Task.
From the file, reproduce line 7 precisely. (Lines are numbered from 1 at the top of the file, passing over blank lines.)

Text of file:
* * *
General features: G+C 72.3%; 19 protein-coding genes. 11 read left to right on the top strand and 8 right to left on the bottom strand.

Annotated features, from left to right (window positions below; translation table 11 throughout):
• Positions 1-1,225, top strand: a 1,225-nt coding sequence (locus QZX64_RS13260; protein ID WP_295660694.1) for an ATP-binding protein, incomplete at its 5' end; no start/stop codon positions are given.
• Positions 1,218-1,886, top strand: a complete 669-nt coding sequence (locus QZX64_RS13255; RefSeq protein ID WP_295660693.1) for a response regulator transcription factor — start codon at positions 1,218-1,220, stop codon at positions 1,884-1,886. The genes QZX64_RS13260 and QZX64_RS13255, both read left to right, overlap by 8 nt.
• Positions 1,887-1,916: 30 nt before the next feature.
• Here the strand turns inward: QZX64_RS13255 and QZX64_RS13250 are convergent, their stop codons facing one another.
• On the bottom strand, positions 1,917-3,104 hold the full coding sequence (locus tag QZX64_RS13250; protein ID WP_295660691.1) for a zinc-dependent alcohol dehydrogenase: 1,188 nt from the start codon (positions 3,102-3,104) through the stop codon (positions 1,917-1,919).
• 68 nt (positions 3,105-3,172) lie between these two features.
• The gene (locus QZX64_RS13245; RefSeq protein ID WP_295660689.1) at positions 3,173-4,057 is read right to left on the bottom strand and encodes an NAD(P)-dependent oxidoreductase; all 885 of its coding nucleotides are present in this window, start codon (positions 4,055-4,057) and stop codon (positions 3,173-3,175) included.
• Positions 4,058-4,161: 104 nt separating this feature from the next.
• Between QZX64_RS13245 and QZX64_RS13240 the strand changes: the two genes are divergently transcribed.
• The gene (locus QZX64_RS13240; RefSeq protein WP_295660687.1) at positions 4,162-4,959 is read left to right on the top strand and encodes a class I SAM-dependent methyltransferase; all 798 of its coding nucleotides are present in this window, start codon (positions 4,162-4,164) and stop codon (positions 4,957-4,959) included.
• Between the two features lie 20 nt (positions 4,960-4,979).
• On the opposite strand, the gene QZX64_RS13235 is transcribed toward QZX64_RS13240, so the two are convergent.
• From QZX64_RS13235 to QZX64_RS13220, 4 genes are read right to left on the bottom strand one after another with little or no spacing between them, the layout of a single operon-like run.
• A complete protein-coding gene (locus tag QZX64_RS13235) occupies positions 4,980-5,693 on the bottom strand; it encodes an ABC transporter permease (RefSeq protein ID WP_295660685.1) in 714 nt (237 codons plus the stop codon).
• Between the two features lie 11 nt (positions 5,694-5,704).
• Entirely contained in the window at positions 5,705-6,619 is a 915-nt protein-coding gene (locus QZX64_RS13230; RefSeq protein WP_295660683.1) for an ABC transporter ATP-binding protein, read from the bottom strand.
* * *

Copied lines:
• On the bottom strand, positions 1,917-3,104 hold the full coding sequence (locus tag QZX64_RS13250; protein ID WP_295660691.1) for a zinc-dependent alcohol dehydrogenase: 1,188 nt from the start codon (positions 3,102-3,104) through the stop codon (positions 1,917-1,919).